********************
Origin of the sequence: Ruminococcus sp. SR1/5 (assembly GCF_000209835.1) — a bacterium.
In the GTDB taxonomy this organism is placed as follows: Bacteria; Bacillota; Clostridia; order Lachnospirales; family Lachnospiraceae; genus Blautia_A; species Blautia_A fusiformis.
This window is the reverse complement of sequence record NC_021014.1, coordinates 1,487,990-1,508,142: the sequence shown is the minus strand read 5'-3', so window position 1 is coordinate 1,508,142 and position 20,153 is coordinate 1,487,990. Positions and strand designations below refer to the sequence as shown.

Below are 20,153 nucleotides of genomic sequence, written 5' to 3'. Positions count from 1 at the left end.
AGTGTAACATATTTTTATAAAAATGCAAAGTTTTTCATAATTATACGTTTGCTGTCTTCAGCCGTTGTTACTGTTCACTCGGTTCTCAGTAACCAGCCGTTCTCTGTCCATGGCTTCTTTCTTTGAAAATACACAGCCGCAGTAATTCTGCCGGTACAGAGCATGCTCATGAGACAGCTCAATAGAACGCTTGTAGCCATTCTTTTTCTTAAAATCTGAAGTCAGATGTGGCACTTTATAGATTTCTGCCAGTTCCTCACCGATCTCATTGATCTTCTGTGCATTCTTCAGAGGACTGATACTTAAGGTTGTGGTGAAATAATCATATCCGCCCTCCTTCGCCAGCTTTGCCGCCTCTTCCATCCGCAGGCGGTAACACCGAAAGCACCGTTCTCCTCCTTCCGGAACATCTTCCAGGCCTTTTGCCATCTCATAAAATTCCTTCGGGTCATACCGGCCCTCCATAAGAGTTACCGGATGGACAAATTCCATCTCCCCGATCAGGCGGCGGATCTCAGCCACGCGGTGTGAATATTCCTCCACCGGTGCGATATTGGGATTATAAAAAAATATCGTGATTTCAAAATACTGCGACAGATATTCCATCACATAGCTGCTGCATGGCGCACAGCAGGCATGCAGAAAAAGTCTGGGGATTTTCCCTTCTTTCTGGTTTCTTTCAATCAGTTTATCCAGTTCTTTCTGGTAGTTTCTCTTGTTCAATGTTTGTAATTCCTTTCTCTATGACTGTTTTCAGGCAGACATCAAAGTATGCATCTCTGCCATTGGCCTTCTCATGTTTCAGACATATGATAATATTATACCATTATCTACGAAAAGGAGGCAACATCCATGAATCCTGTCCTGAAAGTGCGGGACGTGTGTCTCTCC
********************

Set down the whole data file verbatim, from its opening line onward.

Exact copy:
Origin of the sequence: Ruminococcus sp. SR1/5 (assembly GCF_000209835.1) — a bacterium.
In the GTDB taxonomy this organism is placed as follows: Bacteria; Bacillota; Clostridia; order Lachnospirales; family Lachnospiraceae; genus Blautia_A; species Blautia_A fusiformis.
This window is the reverse complement of sequence record NC_021014.1, coordinates 1,487,990-1,508,142: the sequence shown is the minus strand read 5'-3', so window position 1 is coordinate 1,508,142 and position 20,153 is coordinate 1,487,990. Positions and strand designations below refer to the sequence as shown.

Below are 20,153 nucleotides of genomic sequence, written 5' to 3'. Positions count from 1 at the left end.
AGTGTAACATATTTTTATAAAAATGCAAAGTTTTTCATAATTATACGTTTGCTGTCTTCAGCCGTTGTTACTGTTCACTCGGTTCTCAGTAACCAGCCGTTCTCTGTCCATGGCTTCTTTCTTTGAAAATACACAGCCGCAGTAATTCTGCCGGTACAGAGCATGCTCATGAGACAGCTCAATAGAACGCTTGTAGCCATTCTTTTTCTTAAAATCTGAAGTCAGATGTGGCACTTTATAGATTTCTGCCAGTTCCTCACCGATCTCATTGATCTTCTGTGCATTCTTCAGAGGACTGATACTTAAGGTTGTGGTGAAATAATCATATCCGCCCTCCTTCGCCAGCTTTGCCGCCTCTTCCATCCGCAGGCGGTAACACCGAAAGCACCGTTCTCCTCCTTCCGGAACATCTTCCAGGCCTTTTGCCATCTCATAAAATTCCTTCGGGTCATACCGGCCCTCCATAAGAGTTACCGGATGGACAAATTCCATCTCCCCGATCAGGCGGCGGATCTCAGCCACGCGGTGTGAATATTCCTCCACCGGTGCGATATTGGGATTATAAAAAAATATCGTGATTTCAAAATACTGCGACAGATATTCCATCACATAGCTGCTGCATGGCGCACAGCAGGCATGCAGAAAAAGTCTGGGGATTTTCCCTTCTTTCTGGTTTCTTTCAATCAGTTTATCCAGTTCTTTCTGGTAGTTTCTCTTGTTCAATGTTTGTAATTCCTTTCTCTATGACTGTTTTCAGGCAGACATCAAAGTATGCATCTCTGCCATTGGCCTTCTCATGTTTCAGACATATGATAATATTATACCATTATCTACGAAAAGGAGGCAACATCCATGAATCCTGTCCTGAAAGTGCGGGACGTGTGTCTCTCC